nice to meet you / nice meeting you [response?]

Discussion in 'English Only' started by Jean-Michel Carrère, Apr 6, 2005.

  1. Jean-Michel Carrère Senior Member

    French from France
    How should you respond to both of the two greetings below (assuming you are also pleased to meet the speaker again, or just polite:) ) :

    1) Pleased to meet you again, Paul !

    2) Nice to meet you again, Paul !

    Thank you for your help !
  2. mjscott Senior Member

    For either, you could say, "The pleasure is mine!"
  3. Rebecca Hendry

    Rebecca Hendry Senior Member

    United Kingdom - English
    There are all sorts of things you could say in response to those two phrases:

    "Good/great/nice/lovely to see you again" is probably what I would say in that situation.
  4. Axl Senior Member

    England, English
    I'd be a little careful with this one, because it could easily be percieved as sarcastic if not said properly. It may also be seen as a little archaic or formal or even James Bond (affecting a Sean Connery accent): The pleasure is mine, Moneypenny.

    Rebecca's responses work well.You could just go with something very simple: Yeah, you too.

  5. kathy_wylie Senior Member

    France, La Vienne, 86
    Ireland, English
    'Likewise' is a good one
  6. cuchuflete

    cuchuflete Senior Member

    Maine, EEUU
    It is common in informal AE to hear, "Same here." I prefer, and use, Kathy Wylie's suggestion.

  7. riglos Senior Member

    Argentina - Spanish
    I think it'd be awkward to end a conversation "nice to meet you". Do I get this right? I have the impression that we usually say "nice to meet you" when we first meet someone, and "nice meeting you" when leaving.

    So this ending of a conversation would sound awkward and rather impolite:

    "Sorry, I have to phone my boss. Nice to meet you".

    And this one polite and appropriate:

    "Sorry, but I'm afraid I have to phone my boss. Nice meeting you."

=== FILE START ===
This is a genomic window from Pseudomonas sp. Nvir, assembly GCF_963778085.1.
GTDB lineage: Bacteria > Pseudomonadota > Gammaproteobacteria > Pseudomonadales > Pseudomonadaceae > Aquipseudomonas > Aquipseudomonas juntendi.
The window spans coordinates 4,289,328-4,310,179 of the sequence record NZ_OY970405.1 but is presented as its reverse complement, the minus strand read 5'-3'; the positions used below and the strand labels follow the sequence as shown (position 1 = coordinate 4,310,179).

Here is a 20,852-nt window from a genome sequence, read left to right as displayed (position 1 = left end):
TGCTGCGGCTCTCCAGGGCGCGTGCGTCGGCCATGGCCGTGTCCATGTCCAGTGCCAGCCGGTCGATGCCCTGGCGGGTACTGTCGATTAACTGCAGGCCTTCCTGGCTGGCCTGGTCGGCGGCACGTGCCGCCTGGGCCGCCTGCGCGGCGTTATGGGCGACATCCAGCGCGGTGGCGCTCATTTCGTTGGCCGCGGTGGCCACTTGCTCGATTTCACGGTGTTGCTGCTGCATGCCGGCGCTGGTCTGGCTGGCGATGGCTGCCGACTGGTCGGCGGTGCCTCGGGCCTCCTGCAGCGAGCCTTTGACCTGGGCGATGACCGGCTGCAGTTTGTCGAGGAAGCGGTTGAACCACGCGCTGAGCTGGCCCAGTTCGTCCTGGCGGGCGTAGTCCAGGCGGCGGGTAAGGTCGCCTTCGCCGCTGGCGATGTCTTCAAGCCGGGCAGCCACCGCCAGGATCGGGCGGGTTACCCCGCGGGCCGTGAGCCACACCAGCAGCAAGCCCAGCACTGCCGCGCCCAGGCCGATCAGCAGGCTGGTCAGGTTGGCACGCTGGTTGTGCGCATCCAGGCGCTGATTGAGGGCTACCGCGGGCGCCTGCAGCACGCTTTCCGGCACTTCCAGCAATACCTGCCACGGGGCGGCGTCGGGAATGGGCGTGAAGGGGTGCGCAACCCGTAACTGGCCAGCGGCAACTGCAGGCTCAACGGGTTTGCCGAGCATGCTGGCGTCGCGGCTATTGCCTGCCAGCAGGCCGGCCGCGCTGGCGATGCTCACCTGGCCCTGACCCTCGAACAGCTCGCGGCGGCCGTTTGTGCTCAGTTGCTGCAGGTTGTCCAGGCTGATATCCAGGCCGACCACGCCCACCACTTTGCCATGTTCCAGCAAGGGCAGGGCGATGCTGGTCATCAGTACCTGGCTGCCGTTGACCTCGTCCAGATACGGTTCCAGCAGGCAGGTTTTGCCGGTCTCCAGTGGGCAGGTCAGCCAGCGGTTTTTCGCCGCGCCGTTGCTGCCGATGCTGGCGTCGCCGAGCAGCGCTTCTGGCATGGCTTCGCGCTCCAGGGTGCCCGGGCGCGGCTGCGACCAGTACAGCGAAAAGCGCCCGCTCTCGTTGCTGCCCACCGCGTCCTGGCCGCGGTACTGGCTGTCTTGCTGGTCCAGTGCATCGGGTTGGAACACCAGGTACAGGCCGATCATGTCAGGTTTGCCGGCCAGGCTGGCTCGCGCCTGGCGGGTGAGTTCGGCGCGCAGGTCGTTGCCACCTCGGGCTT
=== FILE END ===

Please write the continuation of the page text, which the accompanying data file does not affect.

Could you please tell me if the second one is a better version of the first one?

  8. panjandrum

    panjandrum Occasional Moderator

    Belfast, Ireland
    English-Ireland (top end)
    There is no circumstance in which the excuse "I have to phone my boss" would be acceptable - to me.
    Either you wish to talk to me, or you don't.
    The idea that a phone call to your boss is more important to your organisation than a personal conversation with me is insulting. I will have no further contact with your organisation.

    You might want to apologise to me and explain that you need to talk to your boss about something. That might be acceptable.

    If you want to stop talking to me, and begin talking to someone else, you would need to find a very much more plausible excuse. You might then also say that it has been good to talk to me. I wouldn't believe you, but then I have been in too many of these conversations.
  9. drei_lengua

    drei_lengua Senior Member

    I would have to agree with you riglos. We say "Nice to meet you" at the beginning and "Nice meeting you" at the conclusion of the encounter. I also agree with your order of rudeness. The first one is rude while the second one is softer.

    Also, I disagree with the second one being rude without knowing the full context.

    Nice English! :D
  10. You little ripper! Senior Member